(l. to r.) Stephen Hegedus, Andrea Ludwig, Miriam Khalil, Owen McCausland (Photo: Joseph So)
After a satisfying Messiah like the TSO’s, it’s like a full and delicious meal – one needs some time afterwards to savour it. But I booked the opening night show of Against the Grain’s version the very next day. Well, it couldn’t have been more different. If the TSO is traditional to a ‘T,’ the AtG is very much a 21st Century take on a work that’s 274 years old. Yes, all my life I’ve liked my Messiah in the symphony hall or in a church, but now I found myself increasingly drawn to unconventional interpretations. One of these days, I would like to see a large-scale, fully staged version in the opera house! With the AtG’s presentation of 16 choir members and a chamber orchestra of 18 players, it made a surprisingly powerful impression, given its smallish scale. Part of the reason is that human drama needs to be acted out physically. It’s fine to stand and sing in a reverent manner, as in a church service, but the injection of movement packs an emotional wallop. The choreography by Jennifer Nichols makes a strong statement. The stylized movements and gestures took some time to get used to, but after several minutes, everything seemed quite natural. I was particularly impressed by the commitment and the overt joy from the chorus. They sounded and looked like they lived every note and every word. Mind you, they don’t approach the smooth homogeneity of sound and the precision one has come to expect from TMC, but these AtG guys and gals don’t take a back seat when it comes to heart-felt expression.
The Against the Grain Chorus (Photo: Joseph So)
All four soloists are well known to Canadian audiences. In this show, they are required to not just stand and sing but to act and move, often in unconventional ways. Also, the stage director Joel Ivany is not shy in injecting funny moments, eliciting laughter from the audience, unheard of in a Messiah even a few short years ago. Perhaps his staging of “All we like Sheep” was a bit over-the-top, but the audience loved it. Of the soloists, I was most impressed by Owen McCausland’s beautiful, clarion tenor. He also handled the coloratura well. I recall when he first joined the COC Ensemble, his stage manner was quite reserved, but look at him now, taking his clothes of (partially!) in “Ev’ry Valley” Stephen Hegedus may not have the booming bass one has come to expect in his music, but there are plenty of compensation in other ways. He has a brilliant top which he put to good use. His lithe body was put to good use by Ivany’s staging, and kudos to him for the bravery of donning the gold lame body stocking at the end – it totally brought the house down. Andrea Ludwig’s mezzo is on the small side and the lower register doesn’t sufficiently project. However, in this small venue, she rightly refused to push and thus sang with much warmth and beauty. Soprano Miriam Khalil has a dark-hued, opulent-sounding soprano, sounding lovely, a few steely top notes notwithstanding. The soloists were ably supported by the fluent and confident conducting of Topher Mokrzewski, who drew beautiful sounds from the small orchestra. The large and enthusiastic audience, perhaps a bit younger than the usual oratorio crowd, gave the performers a rousing ovations at the end.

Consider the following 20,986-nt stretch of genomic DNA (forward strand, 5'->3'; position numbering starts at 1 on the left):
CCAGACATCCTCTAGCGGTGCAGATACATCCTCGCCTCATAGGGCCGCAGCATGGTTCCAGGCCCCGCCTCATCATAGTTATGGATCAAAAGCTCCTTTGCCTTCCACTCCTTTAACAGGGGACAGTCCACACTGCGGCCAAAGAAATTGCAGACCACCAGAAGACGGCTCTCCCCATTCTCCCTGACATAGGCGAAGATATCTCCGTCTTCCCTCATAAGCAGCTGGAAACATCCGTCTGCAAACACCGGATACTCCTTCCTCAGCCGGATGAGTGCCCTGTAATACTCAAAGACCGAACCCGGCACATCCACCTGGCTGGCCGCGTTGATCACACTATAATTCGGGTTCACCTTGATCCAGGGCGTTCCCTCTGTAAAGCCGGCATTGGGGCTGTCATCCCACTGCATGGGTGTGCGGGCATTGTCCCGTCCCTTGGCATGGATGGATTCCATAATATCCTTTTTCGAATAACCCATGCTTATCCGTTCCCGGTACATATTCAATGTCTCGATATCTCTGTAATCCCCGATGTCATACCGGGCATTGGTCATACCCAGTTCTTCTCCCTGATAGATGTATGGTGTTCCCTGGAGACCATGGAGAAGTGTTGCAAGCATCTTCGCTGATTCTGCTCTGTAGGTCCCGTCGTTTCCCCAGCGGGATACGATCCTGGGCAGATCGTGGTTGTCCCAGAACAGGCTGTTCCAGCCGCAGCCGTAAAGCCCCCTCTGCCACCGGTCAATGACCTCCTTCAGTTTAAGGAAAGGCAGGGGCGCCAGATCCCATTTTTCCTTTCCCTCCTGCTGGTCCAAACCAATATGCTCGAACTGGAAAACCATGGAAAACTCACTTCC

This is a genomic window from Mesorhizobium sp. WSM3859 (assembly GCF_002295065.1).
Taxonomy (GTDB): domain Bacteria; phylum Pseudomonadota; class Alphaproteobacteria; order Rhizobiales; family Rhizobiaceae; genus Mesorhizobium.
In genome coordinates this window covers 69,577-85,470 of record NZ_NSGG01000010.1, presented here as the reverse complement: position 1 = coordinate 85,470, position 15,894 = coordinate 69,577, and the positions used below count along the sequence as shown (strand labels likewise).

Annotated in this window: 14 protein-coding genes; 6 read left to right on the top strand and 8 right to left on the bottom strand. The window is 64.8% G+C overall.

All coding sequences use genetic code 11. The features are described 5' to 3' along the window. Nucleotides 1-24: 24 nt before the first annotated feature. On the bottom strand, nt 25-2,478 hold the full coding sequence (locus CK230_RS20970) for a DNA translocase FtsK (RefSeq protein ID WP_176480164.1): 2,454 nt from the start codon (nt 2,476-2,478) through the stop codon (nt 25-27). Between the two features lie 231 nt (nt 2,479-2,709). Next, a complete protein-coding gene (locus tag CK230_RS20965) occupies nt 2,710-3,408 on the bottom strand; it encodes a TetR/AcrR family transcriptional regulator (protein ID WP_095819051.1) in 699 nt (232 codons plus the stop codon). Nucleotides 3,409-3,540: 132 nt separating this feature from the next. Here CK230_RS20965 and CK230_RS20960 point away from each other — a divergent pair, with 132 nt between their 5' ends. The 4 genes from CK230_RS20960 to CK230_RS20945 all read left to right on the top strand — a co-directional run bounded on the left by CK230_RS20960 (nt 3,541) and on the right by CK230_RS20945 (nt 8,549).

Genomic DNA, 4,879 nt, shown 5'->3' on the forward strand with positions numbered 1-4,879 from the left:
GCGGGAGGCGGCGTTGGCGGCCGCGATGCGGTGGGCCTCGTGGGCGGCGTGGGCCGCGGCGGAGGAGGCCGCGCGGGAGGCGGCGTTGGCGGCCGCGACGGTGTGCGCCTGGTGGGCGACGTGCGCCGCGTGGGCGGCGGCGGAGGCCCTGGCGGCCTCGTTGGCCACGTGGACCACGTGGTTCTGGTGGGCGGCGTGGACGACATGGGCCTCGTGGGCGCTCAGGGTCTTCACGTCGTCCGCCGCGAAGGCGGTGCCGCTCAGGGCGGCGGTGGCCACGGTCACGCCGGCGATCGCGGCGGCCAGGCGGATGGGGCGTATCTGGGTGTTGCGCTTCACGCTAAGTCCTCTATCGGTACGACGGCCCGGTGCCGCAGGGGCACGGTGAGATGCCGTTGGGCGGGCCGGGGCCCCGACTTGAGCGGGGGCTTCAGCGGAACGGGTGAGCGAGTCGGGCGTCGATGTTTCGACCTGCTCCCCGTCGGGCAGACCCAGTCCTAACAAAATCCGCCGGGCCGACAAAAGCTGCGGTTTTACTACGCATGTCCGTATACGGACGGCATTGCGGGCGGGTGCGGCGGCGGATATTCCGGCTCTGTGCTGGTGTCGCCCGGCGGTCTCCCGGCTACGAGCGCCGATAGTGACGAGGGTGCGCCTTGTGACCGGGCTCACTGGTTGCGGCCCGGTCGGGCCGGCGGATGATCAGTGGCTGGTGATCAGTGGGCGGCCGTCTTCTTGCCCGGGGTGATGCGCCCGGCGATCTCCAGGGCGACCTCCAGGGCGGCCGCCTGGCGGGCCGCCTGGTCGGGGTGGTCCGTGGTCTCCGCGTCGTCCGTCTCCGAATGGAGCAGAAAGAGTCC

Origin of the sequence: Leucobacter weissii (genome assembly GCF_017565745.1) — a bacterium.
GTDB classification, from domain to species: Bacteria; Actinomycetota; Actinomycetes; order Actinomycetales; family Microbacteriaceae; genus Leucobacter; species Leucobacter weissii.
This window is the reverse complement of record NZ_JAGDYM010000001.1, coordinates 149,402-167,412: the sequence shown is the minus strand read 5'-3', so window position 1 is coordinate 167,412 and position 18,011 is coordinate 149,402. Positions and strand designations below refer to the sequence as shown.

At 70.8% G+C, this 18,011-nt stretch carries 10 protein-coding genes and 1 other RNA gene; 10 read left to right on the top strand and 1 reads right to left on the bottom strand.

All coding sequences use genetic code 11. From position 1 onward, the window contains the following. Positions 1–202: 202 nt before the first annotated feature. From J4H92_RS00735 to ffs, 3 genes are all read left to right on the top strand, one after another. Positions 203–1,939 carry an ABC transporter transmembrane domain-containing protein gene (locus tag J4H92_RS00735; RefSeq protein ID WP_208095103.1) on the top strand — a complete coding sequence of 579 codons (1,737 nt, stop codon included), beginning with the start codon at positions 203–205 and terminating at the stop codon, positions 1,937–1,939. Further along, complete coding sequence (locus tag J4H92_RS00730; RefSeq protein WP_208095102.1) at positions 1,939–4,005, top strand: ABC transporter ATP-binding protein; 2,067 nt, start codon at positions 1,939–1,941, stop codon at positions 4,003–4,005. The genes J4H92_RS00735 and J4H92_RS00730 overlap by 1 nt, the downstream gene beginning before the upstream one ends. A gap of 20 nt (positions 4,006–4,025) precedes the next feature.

Joel Ivany and Creative Team (Photo: Joseph So)
Two different approaches, each vital, engaging, and memorable in its own way. I wouldn’t want to do without either one. Additional performances of TSO Messiah Dec. 18, 19, 20 at Roy Thomson Hall. http://tso.ca/ Additional performances of AtG Messiah Dec. 17, 18, 19 at Harbourfront Centre. http://againstthegraintheatre.com/
Joseph K. So is Professor Emeritus at Trent University in Peterborough, Ontario, but his first love is music, which he studied as an undergraduate student at the State University of New York. Since seeing his first live opera – La Gioconda with Renata Tebaldi at the Met in 1967, the singing voice became his lifelong favourite instrument. In addition to his longtime contributions to La Scena Musicale and The Music Scene, he is Associate Editor of Opera Canada and a frequent contributor to Musical Toronto.